A second scramble for Africa is under way among the great powers. Unlike in the first scramble, foreign powers now seek access to Africa’s abundant mineral wealth without any of the pretense, displayed by Europeans a century ago, of a civilizing mission. Russia and China are leading this current resource grab. Both are content to exercise influence through weak autocratic and dependent indigenous regimes, which welcome Russian mercenaries and Chinese state economic enterprises to bolster their rule.
The first scramble for the African continent escalated in the waning years of the nineteenth century and lasted until the outbreak of World War I in 1914. This partition of nearly 90 percent of the world’s second-largest continent by area and population witnessed its conquest, annexation, and colonialization by seven European nations. Great Britain, France, Belgium, Portugal, and other West European countries dispatched soldiers, missionaries, officials, and even settlers to take over land and grow sought-after crops like cotton and coffee. Today’s “scramblers” have much less interest in planting their national flags in colonies than did their nineteenth-century predecessors, who strove to color the map with British red or French blue.
After World War II, Africa’s political class ousted the foreign occupations. By the late 1960s, much of Africa was nearly free of direct European control. A number of former colonies emerged as democracies, but others continue to live under despotic and kleptomaniac rulers, who need outside bolstering to hang on to the spoils of office. Little wonder that undemocratic and unscrupulous African presidents turn to the dictatorial regimes in Russia and China for model and direction, as well as for military and financial help to prop up their rule.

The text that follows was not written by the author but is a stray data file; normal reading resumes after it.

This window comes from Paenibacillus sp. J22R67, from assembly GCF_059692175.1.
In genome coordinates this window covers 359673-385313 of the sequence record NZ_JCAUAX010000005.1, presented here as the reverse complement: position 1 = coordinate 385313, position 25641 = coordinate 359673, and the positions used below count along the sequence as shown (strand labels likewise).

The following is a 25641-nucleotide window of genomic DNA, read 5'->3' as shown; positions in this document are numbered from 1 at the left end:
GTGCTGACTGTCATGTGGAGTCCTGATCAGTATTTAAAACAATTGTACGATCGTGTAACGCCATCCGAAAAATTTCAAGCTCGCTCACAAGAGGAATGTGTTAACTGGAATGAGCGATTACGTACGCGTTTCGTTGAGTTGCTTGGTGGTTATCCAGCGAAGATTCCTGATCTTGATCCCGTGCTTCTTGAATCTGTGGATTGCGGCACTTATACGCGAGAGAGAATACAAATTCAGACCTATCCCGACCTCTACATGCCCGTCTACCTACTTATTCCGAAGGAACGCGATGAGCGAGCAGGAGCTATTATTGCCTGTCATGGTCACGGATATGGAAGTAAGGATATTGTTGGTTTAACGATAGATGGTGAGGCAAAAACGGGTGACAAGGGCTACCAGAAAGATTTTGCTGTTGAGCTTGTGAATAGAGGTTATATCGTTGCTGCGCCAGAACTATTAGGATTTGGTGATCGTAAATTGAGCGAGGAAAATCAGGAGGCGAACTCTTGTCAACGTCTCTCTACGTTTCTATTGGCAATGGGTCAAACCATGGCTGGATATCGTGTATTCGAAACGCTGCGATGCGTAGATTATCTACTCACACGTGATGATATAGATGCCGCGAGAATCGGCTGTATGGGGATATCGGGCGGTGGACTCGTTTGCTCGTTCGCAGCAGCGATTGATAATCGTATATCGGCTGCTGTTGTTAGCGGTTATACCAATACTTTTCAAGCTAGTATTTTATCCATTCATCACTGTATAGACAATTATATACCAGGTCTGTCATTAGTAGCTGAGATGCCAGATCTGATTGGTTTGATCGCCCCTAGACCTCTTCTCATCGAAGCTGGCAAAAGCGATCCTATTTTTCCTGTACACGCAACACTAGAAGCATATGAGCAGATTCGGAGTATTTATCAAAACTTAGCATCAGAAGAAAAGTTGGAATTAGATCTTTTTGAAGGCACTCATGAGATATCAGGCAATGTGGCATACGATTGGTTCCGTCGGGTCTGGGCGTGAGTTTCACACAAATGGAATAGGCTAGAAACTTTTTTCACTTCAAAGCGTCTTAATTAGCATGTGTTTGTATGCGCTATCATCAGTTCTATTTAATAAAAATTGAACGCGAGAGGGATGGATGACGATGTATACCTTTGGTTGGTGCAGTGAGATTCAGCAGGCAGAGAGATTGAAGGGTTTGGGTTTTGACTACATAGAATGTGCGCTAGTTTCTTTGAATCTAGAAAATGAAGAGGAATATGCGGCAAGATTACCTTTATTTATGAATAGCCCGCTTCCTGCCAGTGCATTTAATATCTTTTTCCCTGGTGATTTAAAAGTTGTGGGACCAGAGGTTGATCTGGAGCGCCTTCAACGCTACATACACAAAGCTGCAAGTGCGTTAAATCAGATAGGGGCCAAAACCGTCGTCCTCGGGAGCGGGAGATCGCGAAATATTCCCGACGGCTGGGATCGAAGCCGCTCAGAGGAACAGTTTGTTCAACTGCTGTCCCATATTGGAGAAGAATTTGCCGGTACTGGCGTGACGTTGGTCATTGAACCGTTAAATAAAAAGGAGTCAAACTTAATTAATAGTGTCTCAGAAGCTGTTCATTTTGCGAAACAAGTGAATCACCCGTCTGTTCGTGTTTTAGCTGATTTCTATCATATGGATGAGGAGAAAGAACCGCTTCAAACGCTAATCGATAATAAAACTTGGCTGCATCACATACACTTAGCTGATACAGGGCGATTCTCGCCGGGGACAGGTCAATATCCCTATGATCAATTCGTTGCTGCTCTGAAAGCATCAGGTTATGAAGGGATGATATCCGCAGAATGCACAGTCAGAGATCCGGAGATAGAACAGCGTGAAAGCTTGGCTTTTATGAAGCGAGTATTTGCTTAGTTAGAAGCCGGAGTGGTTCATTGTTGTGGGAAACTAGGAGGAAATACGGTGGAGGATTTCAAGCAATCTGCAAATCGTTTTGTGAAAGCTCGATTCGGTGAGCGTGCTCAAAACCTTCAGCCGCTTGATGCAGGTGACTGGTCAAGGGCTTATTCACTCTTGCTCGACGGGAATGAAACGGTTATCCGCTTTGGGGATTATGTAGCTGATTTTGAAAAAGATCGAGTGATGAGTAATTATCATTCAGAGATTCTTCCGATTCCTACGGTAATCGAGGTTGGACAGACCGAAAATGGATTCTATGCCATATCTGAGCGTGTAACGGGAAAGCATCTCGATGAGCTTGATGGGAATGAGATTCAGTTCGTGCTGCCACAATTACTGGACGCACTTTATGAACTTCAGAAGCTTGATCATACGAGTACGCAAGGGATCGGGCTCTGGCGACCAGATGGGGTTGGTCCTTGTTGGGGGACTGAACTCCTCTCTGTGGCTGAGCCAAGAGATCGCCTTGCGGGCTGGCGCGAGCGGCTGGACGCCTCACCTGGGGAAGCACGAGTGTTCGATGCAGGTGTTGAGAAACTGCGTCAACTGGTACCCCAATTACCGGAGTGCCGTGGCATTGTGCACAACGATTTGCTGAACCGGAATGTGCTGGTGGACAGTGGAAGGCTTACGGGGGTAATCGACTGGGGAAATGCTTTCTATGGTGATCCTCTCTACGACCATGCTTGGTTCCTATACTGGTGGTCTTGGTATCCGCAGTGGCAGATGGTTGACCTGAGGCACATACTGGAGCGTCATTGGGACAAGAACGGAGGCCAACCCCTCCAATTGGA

Violence for Hire
Moscow and Beijing exploit Africa’s vulnerability for their own ends. Neither the Kremlin nor the Chinese leaders gravitate to honest democratic countries. They prefer under-siege despots who are despised by their citizenry or threatened by Islamist extremists. Western leaders, on the other hand, tend to eschew non-democracies. France, for example, withdrew its five thousand troops from Mali after the nation underwent a coup in 2022. The French presence had kept Islamist terrorist at bay since 2013. Mali now relies on Russian mercenaries to combat Islamist insurgents.
Russian commercial trade with Africa is minuscule compared with that of the United States or China. As for armaments, China is now the chief exporter of arms to Sub-Saharan Africa, having elbowed aside Russia, whose exports have suffered under the international sanctions imposed after Russia’s invasion of Ukraine. The United States is a distant third in Africa, though still the largest arms exporter globally.
Africa serves to ease the Kremlin’s diplomatic isolation imposed by the United States. For instance, Sergey Lavrov, the Russian foreign minister, visited Africa twice in ten days in early 2023. Diplomacy aside, Russia’s quest for natural resources and pursuit of questionable business transactions are furthered most directly by its use of quasi-military forces. Take Russia’s Wagner Group, the same band of mercenaries who inflict destruction and death on Ukrainian soldiers and civilians. Formed in 2014 and led by Yevgeny Prigozhin, a confidant of Vladimir Putin, the Wagner mercenaries have contracts with several African leaders to fight their enemies and train the regimes’ armed forces against opponents and Islamist infiltrators. Since 2018, the paramilitary group has signed military assistance and security deals with Mali, the Central African Republic, and an armed faction in the Libyan civil war.